EWEB's utility bill assistance expands to help more in need.
Eugene residents who have fallen on hard times can get a break on their utility bills, thanks to an extensive assistance package put in place this month by the Eugene Water & Electric Board.
Meantime, for those who live outside of Eugene, federal money to help with high winter heating bills is still available.
EWEB's commissioners voted in January to use $4.4 million from reserve funds to help people on a fixed income, and those who have had their hours cut back or been laid off from work. Titled "Community Care," the money has expanded existing assistance programs and created new ones.
"EWEB is taking extraordinary action to help the community cope during tough financial times," General Manager Randy Berggren said in a prepared statement. "As a citizen-owned utility, we felt a strong need and urgency to do what we can to help."
Among the new programs, EWEB has set aside $1 million to aid those who have been receiving federal unemployment assistance since Oct. 1, 2008. A $200 per customer benefit, it will help at least 5,000 customers.
Already existing help for low-income residents will be expanded, as well as crisis aid to avoid power shutoff.
Some money will go toward helping low-income customers weatherize their homes to improve energy efficiency, and small businesses can get help buying energy-efficient lighting.
EWEB also will lend a hand to nonprofit agencies providing housing to the homeless in the form of a $20 per-bed payment. Shelter providers must apply in order to receive the benefit.
The board also promised $30 rebates to all EWEB customers in a vote that sharply divided commissioners, some of whom wanted to target the aid to the people who need it the most.
The rebate is aimed at helping customers who may have had hours or pay reduced, but who aren't unemployed and don't qualify for EWEB's existing low-income programs, according to a utility news release.
Customers who don't need the rebate have the option of donating it to EWEB's low-income assistance programs. A brochure in the next monthly bill will include a tear-off donation postcard that can be mailed or included with the payment.
The federal Low Income Energy Assistance Program, operated by the Lane County Human Services Commission, still has money to help low-income families, said program coordinator Mary Ellen Bennett.
Anticipating increased need because of the failing economy, the government doubled the amount it normally makes available, Bennett said.
But many people, especially those who have recently fallen on hard times, don't realize the money is available, she said.
Those who make 60 percent of Oregon's median income are eligible, regardless of whether they own a home or have other assets.
A household of one person with a gross monthly income of $1,685 or less would qualify. For a household of four people, the gross monthly income must not exceed $3,241.
The federal program makes a one-time payment ranging from $150 to $320 directly into a household's energy utility account and it can go toward electricity, natural gas, oil, propane, wood pellets and wood as sources of heat.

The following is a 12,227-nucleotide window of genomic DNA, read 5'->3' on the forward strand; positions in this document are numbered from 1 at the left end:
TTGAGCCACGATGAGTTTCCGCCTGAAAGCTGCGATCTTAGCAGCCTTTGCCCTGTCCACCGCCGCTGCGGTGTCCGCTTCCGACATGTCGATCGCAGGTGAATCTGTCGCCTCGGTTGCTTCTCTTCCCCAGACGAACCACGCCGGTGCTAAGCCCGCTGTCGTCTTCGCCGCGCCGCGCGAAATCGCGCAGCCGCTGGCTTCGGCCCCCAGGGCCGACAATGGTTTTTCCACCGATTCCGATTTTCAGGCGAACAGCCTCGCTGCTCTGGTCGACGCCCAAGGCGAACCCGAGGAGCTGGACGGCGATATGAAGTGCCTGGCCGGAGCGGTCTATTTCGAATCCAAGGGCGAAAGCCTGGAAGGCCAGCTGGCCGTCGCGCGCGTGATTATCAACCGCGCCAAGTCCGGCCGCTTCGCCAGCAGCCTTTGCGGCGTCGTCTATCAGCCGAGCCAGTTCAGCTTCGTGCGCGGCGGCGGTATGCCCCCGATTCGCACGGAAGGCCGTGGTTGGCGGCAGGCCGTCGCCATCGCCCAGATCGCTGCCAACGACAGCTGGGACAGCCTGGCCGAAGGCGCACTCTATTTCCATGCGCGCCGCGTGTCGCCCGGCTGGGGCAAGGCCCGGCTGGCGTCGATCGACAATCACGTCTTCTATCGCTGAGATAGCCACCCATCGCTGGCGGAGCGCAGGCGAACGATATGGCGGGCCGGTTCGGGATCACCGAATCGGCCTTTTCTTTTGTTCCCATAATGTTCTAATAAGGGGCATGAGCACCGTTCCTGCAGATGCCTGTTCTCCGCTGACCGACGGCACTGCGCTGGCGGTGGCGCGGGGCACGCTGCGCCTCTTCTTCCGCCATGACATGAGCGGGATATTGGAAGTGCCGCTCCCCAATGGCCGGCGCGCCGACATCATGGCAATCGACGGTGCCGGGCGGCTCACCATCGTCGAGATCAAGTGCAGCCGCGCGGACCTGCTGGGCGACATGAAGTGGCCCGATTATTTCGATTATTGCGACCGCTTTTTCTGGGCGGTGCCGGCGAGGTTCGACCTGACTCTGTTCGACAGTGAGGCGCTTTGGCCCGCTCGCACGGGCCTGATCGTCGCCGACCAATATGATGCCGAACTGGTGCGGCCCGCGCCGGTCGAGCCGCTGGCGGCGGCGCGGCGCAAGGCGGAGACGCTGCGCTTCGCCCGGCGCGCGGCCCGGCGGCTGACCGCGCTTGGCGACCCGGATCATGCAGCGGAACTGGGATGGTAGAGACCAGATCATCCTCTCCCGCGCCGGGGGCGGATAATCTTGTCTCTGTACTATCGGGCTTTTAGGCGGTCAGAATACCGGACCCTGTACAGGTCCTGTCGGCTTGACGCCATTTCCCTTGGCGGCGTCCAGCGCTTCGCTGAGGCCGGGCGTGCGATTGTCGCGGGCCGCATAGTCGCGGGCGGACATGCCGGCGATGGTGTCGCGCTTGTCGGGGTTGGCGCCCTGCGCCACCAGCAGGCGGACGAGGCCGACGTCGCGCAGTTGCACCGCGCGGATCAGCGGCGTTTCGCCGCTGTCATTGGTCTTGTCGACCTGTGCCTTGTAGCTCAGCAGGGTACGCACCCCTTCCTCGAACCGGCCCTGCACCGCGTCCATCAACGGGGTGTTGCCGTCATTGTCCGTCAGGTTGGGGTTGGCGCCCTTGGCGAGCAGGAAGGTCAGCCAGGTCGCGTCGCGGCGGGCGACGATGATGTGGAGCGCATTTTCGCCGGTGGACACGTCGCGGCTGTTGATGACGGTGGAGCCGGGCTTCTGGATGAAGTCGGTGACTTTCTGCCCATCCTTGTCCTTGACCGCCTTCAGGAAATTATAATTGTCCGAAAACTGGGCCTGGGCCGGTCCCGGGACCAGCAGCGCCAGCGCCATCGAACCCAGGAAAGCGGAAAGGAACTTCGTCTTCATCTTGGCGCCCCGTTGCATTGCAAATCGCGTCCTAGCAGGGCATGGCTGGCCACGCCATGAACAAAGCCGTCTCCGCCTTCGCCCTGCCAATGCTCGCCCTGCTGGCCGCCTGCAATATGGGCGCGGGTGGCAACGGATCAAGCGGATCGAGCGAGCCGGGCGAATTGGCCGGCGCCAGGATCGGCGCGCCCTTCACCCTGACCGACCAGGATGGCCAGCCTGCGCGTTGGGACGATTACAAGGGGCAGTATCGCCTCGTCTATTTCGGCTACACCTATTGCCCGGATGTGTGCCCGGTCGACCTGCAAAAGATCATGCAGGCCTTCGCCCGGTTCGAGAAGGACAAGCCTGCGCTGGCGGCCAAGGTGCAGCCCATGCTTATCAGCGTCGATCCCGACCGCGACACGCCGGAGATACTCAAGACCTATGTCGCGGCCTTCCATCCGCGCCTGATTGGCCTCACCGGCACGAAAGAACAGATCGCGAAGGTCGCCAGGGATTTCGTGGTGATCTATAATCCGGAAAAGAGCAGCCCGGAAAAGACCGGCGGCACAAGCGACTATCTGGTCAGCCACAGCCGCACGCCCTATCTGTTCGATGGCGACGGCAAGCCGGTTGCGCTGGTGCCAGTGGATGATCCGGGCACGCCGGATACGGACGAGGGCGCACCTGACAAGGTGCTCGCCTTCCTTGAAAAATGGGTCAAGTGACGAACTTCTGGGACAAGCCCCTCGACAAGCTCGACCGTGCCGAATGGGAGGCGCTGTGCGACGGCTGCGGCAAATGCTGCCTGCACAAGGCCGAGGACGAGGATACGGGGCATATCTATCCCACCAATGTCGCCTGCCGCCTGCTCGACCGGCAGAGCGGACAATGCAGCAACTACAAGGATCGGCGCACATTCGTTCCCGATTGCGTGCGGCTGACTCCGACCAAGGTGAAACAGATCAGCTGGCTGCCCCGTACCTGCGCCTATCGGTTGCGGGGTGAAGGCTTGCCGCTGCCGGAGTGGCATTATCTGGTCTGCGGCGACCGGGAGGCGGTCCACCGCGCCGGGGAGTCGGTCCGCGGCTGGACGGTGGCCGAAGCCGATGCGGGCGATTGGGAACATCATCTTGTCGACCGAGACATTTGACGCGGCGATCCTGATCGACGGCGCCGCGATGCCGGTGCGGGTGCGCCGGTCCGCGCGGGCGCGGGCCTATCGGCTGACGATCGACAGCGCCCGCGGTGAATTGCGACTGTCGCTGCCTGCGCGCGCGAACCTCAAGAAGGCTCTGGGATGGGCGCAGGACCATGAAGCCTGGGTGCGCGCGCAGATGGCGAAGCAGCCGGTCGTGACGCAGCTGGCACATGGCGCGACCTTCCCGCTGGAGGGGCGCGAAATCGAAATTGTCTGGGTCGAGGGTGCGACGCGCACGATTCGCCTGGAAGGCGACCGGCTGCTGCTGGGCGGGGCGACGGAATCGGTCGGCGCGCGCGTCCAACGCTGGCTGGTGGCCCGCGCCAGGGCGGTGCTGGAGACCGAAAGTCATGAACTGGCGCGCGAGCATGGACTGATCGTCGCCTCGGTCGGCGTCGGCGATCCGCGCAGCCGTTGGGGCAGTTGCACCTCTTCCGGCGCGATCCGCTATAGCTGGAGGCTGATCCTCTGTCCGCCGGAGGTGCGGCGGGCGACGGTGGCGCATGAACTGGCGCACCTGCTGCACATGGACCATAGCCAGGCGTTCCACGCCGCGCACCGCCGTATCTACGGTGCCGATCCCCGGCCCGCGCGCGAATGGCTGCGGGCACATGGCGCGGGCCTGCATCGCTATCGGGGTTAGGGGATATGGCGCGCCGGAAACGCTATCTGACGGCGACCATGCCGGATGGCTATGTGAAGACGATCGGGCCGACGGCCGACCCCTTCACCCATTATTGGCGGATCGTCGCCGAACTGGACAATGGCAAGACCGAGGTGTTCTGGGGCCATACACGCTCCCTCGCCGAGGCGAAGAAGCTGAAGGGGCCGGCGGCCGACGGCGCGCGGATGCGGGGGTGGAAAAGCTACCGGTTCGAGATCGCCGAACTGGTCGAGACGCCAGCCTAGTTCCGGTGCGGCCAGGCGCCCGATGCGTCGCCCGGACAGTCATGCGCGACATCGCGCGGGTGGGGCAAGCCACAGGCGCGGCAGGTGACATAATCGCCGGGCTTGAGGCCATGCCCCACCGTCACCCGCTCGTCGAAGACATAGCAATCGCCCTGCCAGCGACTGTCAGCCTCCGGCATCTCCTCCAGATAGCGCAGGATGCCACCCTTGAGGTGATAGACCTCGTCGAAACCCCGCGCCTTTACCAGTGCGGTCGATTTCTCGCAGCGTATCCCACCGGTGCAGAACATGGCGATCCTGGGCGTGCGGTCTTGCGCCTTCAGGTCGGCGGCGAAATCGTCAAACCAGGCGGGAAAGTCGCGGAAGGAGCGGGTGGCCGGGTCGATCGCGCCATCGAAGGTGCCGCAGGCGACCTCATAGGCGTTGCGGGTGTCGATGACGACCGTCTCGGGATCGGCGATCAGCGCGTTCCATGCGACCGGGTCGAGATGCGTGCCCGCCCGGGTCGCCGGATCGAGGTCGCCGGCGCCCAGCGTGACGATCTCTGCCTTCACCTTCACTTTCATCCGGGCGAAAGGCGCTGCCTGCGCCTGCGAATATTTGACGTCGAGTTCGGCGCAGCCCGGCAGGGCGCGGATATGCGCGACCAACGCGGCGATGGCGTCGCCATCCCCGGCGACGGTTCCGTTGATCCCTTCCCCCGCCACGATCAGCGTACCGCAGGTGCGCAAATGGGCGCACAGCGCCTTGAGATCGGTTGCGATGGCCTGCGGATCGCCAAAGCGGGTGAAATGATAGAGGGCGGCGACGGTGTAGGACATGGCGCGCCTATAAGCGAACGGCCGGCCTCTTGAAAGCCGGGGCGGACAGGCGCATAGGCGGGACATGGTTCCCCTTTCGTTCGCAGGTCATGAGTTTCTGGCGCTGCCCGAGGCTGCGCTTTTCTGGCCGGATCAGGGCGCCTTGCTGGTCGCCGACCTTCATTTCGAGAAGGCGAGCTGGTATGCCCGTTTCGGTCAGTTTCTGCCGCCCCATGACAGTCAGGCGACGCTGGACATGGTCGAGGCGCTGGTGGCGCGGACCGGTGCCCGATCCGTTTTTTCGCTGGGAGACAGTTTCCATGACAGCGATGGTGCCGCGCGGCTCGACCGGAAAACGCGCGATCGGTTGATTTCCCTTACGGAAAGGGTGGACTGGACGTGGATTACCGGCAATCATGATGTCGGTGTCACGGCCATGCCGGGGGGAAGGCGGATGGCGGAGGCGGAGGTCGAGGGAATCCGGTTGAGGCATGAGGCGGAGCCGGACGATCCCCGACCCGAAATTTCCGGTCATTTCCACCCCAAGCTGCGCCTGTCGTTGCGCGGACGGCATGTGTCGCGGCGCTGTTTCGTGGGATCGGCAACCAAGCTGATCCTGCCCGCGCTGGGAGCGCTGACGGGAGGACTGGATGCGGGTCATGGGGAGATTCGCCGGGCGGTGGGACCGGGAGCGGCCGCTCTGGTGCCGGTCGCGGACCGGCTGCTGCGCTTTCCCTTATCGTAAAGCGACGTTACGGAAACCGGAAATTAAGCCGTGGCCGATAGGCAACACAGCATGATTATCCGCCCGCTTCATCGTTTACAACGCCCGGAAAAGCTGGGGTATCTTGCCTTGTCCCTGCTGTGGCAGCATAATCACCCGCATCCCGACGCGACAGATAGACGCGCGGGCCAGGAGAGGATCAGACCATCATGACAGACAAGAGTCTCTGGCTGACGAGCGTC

The utility offers several options
Rebate: $30 per residential customer, $2.3 million total
Deposit guarantee: Low-income customers save $45 in deposit costs
Senior assistance: More low-income or disabled senior citizens get conservation education and some debt forgiveness
Crisis funds: Helps customers who don't qualify for other programs avoid shutoff with one-time payments
Job loss: $200 per household for those who don't qualify for other aid and can prove job loss with an unemployment pay stub
Shelter aid: $20 per-bed payment to shelters and temporary housing providers
Weatherization: For homeowners and renters, based on limited income
Small business: Covers upgrades for energy-efficient lighting
Loan deferrals: One-time postponement of loan payment for customers who borrowed from EWEB weatherization or efficiency upgrades
Applications and more information: Visit www.eweb.org. Those without Internet access can call 484-6016. Applications also are available at the unemployment office.
Offices through the county can help
Senior citizens ages 60 and older: Celeste Campbell Senior Center in Eugene, 682-5354; Willamalane Adult Activity Center in Springfield, 736-4406; Cottage Grove Senior Connections, 682-7810; Florence Senior Connections, 902-9430, ext. 7835; Oakridge Senior Connections, 782-4726; Garcia Service Center in Veneta, 935-2262; Viking Sal Senior Center in Junction City, 998-8445
Non-senior households: St. Vincent de Paul in Eugene, 461-8794; Catholic Community Services in Springfield, 747-8349; Community Sharing in Cottage Grove, 942-6492; Siuslaw Outreach Services in Florence, 997-2816; Upper Willamette CDC in Oakridge, 782-3590
More information: Call 682-FUEL for English or 682-3835 for Spanish.
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|Title Annotation:||City/Region; The "Community Care" package includes new options for customers|
|Publication:||The Register-Guard (Eugene, OR)|
|Date:||Mar 16, 2009|
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